Last night I was in correspondance with a beautiful Greek woman, as is my want, and she mentioned that for the last hour she'd been struggling with a business invitation, written in English, to introduce herself as the new manager of a department, remind people what her department did and to invite clients to a drinks party. Pretty much 3 acts really.
Now although not a native English speaker, this girl has lived in London for 12 years and makes good dough on the side translating HW movies into Greek. She counts Dreamworks and Universal amongst her clients and her use and knowledge of English is excellent. Good enough to encapsulate that she felt the invitation was ''lumpy and disjointed''
In a previous incarnation, having spent 10 years writing bullshit financial reports, my bullshit writing skills are honed to perfection. I took a look and she was absolutely right. So in about ten minutes, I deleted a few things, added a few things and changed a few things, and the invitation looked much better. It flowed and it captured what it was supposed to be.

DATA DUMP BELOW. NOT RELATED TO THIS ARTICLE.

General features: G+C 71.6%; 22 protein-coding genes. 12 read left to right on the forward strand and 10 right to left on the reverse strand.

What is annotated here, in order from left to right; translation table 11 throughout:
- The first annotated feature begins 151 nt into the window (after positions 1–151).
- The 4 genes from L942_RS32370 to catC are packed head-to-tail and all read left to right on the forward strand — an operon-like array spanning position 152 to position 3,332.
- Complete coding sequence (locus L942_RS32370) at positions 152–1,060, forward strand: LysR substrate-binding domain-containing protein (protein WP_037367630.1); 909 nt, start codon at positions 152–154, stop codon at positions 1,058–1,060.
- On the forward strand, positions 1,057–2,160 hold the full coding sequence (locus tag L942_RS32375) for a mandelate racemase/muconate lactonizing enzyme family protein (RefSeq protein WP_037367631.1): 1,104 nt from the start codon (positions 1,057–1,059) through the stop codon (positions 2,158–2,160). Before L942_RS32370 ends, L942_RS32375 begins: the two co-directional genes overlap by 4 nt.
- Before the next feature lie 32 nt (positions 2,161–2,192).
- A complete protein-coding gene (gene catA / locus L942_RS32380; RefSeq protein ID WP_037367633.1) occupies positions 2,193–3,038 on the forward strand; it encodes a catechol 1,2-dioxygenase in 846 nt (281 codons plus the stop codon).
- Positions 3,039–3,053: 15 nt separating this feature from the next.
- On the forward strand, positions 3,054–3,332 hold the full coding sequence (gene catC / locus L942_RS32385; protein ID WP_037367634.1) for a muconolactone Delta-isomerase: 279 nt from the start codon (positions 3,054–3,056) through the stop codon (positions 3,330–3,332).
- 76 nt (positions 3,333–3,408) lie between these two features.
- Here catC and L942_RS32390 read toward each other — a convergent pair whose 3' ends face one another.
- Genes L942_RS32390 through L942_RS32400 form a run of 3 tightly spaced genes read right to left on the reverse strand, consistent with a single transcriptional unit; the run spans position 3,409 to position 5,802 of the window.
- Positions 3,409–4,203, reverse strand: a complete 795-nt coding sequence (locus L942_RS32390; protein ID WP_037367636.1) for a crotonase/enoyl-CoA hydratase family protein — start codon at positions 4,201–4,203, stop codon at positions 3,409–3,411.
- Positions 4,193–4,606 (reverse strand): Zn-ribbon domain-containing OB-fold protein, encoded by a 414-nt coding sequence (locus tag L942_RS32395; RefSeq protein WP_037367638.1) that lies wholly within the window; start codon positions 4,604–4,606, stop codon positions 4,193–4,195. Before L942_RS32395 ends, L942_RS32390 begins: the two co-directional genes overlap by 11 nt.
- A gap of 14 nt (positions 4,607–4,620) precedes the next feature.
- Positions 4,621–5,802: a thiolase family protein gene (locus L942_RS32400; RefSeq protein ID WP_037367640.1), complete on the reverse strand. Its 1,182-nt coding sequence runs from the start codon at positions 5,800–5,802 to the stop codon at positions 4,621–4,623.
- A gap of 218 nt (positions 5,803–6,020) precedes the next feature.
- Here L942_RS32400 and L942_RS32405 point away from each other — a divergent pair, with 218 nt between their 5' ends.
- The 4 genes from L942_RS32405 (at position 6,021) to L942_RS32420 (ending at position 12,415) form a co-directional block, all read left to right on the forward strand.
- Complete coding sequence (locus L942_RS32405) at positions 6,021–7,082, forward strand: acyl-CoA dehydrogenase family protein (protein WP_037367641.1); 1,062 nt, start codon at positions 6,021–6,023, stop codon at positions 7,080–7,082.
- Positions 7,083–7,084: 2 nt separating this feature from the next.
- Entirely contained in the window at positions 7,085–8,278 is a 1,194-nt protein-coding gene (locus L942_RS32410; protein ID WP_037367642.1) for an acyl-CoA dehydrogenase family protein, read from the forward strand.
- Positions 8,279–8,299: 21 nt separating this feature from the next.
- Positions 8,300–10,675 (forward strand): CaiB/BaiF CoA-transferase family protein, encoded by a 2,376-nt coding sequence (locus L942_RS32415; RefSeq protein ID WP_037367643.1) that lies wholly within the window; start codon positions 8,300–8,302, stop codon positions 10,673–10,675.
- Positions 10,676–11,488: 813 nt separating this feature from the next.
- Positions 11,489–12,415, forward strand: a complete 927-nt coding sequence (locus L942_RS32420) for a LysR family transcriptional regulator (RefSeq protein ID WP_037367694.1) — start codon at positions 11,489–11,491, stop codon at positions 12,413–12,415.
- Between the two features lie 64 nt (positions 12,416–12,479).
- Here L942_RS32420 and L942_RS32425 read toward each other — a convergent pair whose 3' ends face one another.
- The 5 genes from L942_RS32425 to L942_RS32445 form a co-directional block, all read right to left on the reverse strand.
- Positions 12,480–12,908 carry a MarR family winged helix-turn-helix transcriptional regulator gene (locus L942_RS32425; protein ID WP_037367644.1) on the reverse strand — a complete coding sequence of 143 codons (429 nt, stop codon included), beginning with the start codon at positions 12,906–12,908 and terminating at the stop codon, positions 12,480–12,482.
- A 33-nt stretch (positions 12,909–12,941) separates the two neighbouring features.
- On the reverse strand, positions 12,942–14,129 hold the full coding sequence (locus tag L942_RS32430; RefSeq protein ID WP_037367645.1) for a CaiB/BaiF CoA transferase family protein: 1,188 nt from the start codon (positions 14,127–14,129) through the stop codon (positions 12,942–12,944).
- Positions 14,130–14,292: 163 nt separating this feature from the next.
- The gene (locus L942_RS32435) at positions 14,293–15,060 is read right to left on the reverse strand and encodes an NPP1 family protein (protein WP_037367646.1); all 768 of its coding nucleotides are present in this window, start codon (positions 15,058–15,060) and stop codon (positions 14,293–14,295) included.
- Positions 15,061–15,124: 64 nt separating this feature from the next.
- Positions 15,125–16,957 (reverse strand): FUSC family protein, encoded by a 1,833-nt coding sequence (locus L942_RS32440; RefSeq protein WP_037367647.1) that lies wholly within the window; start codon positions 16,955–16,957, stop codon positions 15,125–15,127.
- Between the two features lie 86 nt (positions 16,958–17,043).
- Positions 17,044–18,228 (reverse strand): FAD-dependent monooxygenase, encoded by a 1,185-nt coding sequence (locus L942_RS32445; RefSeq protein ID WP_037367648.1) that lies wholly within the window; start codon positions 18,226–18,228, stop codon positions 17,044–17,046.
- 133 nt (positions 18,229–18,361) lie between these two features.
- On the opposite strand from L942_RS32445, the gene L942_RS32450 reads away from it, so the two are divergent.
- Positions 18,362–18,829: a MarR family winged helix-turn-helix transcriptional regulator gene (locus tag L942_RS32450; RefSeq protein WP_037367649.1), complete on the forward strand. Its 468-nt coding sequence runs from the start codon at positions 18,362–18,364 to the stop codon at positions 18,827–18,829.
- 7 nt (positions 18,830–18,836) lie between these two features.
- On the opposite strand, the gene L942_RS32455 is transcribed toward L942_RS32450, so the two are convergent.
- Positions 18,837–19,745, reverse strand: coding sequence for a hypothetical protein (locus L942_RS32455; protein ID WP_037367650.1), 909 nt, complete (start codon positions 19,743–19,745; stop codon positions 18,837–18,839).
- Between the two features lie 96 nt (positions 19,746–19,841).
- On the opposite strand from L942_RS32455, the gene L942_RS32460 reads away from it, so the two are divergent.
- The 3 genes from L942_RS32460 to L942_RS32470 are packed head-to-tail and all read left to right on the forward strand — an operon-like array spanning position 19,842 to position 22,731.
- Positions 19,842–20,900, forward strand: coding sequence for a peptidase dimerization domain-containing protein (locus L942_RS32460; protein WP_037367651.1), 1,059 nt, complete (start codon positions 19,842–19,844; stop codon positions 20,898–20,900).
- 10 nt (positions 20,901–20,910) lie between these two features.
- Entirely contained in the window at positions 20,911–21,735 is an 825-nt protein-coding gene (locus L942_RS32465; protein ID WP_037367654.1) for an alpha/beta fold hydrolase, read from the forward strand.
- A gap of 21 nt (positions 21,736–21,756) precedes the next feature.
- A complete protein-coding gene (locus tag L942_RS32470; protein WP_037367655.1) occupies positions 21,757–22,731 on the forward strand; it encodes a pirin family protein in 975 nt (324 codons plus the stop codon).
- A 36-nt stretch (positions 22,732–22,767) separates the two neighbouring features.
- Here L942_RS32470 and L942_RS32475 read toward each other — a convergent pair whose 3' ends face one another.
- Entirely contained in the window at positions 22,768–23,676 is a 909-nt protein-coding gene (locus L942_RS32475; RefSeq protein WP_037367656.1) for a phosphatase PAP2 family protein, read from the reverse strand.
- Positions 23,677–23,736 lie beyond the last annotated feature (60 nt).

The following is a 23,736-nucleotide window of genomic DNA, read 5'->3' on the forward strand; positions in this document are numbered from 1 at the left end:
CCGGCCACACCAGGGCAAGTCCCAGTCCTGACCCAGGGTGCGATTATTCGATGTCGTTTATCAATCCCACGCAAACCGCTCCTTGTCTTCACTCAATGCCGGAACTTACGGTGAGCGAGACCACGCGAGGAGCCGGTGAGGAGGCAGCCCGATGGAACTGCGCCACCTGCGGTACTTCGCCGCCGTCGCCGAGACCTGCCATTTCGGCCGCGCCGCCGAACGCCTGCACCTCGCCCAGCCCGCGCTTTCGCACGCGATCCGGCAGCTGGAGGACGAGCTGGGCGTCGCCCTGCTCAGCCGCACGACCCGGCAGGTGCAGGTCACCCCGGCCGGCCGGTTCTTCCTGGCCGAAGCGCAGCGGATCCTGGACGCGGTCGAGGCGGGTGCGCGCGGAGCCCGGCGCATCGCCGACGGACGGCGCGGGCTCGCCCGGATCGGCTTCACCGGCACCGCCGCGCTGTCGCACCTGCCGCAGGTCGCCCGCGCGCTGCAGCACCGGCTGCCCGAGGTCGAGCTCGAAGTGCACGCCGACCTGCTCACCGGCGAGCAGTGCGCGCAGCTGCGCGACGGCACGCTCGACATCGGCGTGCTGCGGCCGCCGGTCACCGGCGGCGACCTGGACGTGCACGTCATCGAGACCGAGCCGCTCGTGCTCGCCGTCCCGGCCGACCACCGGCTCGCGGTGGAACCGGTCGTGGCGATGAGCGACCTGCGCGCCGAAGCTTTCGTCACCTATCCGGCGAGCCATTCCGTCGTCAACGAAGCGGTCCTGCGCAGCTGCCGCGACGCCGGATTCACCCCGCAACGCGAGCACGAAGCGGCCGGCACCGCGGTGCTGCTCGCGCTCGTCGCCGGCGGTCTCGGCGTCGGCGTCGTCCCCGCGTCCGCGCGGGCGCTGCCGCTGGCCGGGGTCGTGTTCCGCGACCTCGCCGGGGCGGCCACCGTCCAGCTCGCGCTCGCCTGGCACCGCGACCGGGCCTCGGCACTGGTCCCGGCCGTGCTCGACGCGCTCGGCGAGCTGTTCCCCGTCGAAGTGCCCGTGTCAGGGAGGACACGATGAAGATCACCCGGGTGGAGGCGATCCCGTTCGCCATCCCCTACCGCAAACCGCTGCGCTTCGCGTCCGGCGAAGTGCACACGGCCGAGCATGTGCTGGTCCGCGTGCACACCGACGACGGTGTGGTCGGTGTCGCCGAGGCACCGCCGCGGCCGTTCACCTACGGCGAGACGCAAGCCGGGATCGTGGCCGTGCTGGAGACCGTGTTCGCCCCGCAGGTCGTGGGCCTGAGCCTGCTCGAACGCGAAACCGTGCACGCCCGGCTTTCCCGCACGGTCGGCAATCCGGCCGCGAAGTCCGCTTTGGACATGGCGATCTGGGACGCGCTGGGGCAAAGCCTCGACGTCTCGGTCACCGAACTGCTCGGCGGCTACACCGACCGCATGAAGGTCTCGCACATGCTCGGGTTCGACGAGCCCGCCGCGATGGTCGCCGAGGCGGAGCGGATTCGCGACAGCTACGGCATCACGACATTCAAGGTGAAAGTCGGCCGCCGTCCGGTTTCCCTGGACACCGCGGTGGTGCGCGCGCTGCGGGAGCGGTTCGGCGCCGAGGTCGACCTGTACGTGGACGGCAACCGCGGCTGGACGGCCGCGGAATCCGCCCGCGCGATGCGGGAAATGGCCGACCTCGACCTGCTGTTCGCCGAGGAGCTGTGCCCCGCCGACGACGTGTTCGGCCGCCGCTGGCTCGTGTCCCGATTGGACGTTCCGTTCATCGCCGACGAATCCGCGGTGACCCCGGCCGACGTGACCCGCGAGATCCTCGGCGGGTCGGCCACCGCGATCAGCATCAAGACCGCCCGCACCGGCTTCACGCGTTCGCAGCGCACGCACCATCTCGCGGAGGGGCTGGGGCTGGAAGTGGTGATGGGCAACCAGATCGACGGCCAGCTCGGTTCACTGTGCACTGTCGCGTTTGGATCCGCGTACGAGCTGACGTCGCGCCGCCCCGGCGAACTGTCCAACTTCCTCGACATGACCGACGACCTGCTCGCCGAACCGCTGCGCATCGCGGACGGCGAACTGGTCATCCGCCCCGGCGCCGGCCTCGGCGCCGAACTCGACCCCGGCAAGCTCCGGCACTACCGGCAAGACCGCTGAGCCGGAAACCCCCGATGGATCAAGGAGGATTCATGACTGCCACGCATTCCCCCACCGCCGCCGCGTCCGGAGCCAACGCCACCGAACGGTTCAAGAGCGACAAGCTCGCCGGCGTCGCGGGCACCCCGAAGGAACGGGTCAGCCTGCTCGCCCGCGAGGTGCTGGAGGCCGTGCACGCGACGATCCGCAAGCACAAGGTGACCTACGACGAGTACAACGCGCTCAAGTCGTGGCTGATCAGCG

And that is exactly what a script has to do. The action, dialogue, story, pace and structure all have to be in the right places with the right emphasis. Otherwise it reads and plays ''lumpy and disjointed''
Now, my beautiful friend can take a piece of already written work and translate it into Greek at the drop of a hat. But she realised that writing something original in another language was something she was not so good at.
And to some extent screenwriting is another language. A language that is easy to make lumpy and disjointed if you are not familiar enough with it. There are only two ways to become familiar with it. Reading and writing. Reading as many scripts as you can and writing as many scripts as you can.
My friend knew enough to know that her invitation wasn't ready to send out. It's a lesson many budding screenwriters could take on board. Bearing in mind the business she is in is communication, she might have burned a few bridges if she had sent out a less than erudite communication.
And that is the first stage in the art of writing. Knowing when it isn't good enough.
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5 years ago